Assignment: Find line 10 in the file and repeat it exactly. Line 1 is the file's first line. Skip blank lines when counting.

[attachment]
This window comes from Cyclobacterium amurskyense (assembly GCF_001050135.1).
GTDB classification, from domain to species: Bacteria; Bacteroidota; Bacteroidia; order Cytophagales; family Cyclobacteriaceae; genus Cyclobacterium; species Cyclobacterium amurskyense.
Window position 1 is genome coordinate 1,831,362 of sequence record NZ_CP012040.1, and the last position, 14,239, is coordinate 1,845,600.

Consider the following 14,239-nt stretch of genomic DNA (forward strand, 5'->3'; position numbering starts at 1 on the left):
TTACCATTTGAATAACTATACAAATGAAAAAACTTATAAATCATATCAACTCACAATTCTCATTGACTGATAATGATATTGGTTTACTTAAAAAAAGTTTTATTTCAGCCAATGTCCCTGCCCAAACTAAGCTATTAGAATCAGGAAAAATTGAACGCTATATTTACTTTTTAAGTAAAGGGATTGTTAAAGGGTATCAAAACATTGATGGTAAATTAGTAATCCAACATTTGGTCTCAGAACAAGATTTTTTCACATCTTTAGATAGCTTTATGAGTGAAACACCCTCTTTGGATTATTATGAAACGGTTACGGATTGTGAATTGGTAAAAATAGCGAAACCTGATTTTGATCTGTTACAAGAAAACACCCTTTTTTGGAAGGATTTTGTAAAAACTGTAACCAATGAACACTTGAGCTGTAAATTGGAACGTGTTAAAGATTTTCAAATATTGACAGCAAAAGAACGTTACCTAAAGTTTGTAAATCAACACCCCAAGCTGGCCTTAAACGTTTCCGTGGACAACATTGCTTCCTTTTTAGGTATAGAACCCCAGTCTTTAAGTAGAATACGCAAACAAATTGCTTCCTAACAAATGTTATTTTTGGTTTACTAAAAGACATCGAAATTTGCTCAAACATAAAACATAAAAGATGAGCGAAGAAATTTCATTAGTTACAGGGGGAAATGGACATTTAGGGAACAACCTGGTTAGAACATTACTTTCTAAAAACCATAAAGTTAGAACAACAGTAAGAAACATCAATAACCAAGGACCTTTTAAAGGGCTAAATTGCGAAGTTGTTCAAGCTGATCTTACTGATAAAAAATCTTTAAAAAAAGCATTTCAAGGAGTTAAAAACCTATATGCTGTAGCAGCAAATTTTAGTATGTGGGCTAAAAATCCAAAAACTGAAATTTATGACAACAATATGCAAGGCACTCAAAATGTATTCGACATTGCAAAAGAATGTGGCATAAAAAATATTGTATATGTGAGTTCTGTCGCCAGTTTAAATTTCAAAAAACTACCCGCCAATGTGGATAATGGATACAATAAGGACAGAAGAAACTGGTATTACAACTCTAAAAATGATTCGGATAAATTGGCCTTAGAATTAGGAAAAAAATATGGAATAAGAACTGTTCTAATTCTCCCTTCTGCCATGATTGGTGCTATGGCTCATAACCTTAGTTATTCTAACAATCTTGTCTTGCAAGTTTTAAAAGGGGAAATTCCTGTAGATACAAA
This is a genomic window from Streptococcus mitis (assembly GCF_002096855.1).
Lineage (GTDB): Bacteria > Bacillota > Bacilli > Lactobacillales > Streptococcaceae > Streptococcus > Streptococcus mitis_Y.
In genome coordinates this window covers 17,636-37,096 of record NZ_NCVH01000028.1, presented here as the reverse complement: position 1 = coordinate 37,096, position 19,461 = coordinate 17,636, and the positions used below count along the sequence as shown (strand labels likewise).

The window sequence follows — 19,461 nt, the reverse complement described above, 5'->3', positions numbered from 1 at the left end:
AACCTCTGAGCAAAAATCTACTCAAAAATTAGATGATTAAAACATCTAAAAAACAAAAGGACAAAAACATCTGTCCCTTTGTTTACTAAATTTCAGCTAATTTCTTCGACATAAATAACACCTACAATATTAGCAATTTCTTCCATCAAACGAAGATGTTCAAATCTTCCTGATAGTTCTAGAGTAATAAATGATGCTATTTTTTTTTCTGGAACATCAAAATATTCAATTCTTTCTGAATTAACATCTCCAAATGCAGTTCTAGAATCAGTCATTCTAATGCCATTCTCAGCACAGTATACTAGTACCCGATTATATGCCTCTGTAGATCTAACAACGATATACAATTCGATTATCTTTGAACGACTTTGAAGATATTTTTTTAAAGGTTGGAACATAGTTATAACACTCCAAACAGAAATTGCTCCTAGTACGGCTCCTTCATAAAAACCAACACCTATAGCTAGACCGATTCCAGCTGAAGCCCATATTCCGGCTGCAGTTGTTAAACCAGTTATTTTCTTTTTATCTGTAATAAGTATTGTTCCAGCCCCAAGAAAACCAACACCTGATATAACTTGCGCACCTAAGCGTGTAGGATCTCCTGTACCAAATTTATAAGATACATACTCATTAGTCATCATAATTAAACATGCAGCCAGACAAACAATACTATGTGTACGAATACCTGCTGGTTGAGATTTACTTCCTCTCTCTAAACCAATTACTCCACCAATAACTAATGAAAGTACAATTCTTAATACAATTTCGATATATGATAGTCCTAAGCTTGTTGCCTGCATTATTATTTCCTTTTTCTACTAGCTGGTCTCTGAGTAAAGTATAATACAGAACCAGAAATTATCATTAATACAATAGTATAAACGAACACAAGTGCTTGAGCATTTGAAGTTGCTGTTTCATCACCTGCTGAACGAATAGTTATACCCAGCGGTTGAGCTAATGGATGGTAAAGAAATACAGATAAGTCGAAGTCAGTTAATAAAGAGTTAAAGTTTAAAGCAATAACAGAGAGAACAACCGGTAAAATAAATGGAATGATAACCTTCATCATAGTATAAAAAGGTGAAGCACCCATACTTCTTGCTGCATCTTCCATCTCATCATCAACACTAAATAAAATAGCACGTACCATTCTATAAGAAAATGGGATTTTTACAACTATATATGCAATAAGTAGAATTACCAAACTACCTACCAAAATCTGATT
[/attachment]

AACCTCTGAGCAAAAATCTACTCAAAAATTAGATGATTAAAACATCTAAAAAACAAAAGGACAAAAACATCTGTCCCTTTGTTTACTAAATTTCAGCTAATTTCTTCGACATAAATAACACCTACAATATTAGCAATTTCTTCCATCAAACGAAGATGTTCAAATCTTCCTGATAGTTCTAGAGTAATAAATGATGCTATTTTTTTTTCTGGAACATCAAAATATTCAATTCTTTCTGAATTAACATCTCCAAATGCAGTTCTAGAATCAGTCATTCTAATGCCATTCTCAGCACAGTATACTAGTACCCGATTATATGCCTCTGTAGATCTAACAACGATATACAATTCGATTATCTTTGAACGACTTTGAAGATATTTTTTTAAAGGTTGGAACATAGTTATAACACTCCAAACAGAAATTGCTCCTAGTACGGCTCCTTCATAAAAACCAACACCTATAGCTAGACCGATTCCAGCTGAAGCCCATATTCCGGCTGCAGTTGTTAAACCAGTTATTTTCTTTTTATCTGTAATAAGTATTGTTCCAGCCCCAAGAAAACCAACACCTGATATAACTTGCGCACCTAAGCGTGTAGGATCTCCTGTACCAAATTTATAAGATACATACTCATTAGTCATCATAATTAAACATGCAGCCAGACAAACAATACTATGTGTACGAATACCTGCTGGTTGAGATTTACTTCCTCTCTCTAAACCAATTACTCCACCAATAACTAATGAAAGTACAATTCTTAATACAATTTCGATATATGATAGTCCTAAGCTTGTTGCCTGCATTATTATTTCCTTTTTCTACTAGCTGGTCTCTGAGTAAAGTATAATACAGAACCAGAAATTATCATTAATACAATAGTATAAACGAACACAAGTGCTTGAGCATTTGAAGTTGCTGTTTCATCACCTGCTGAACGAATAGTTATACCCAGCGGTTGAGCTAATGGATGGTAAAGAAATACAGATAAGTCGAAGTCAGTTAATAAAGAGTTAAAGTTTAAAGCAATAACAGAGAGAACAACCGGTAAAATAAATGGAATGATAACCTTCATCATAGTATAAAAAGGTGAAGCACCCATACTTCTTGCTGCATCTTCCATCTCATCATCAACACTAAATAAAATAGCACGTACCATTCTATAAGAAAATGGGATTTTTACAACTATATATGCAATAAGTAGAATTACCAAACTACCTACCAAAATCTGATT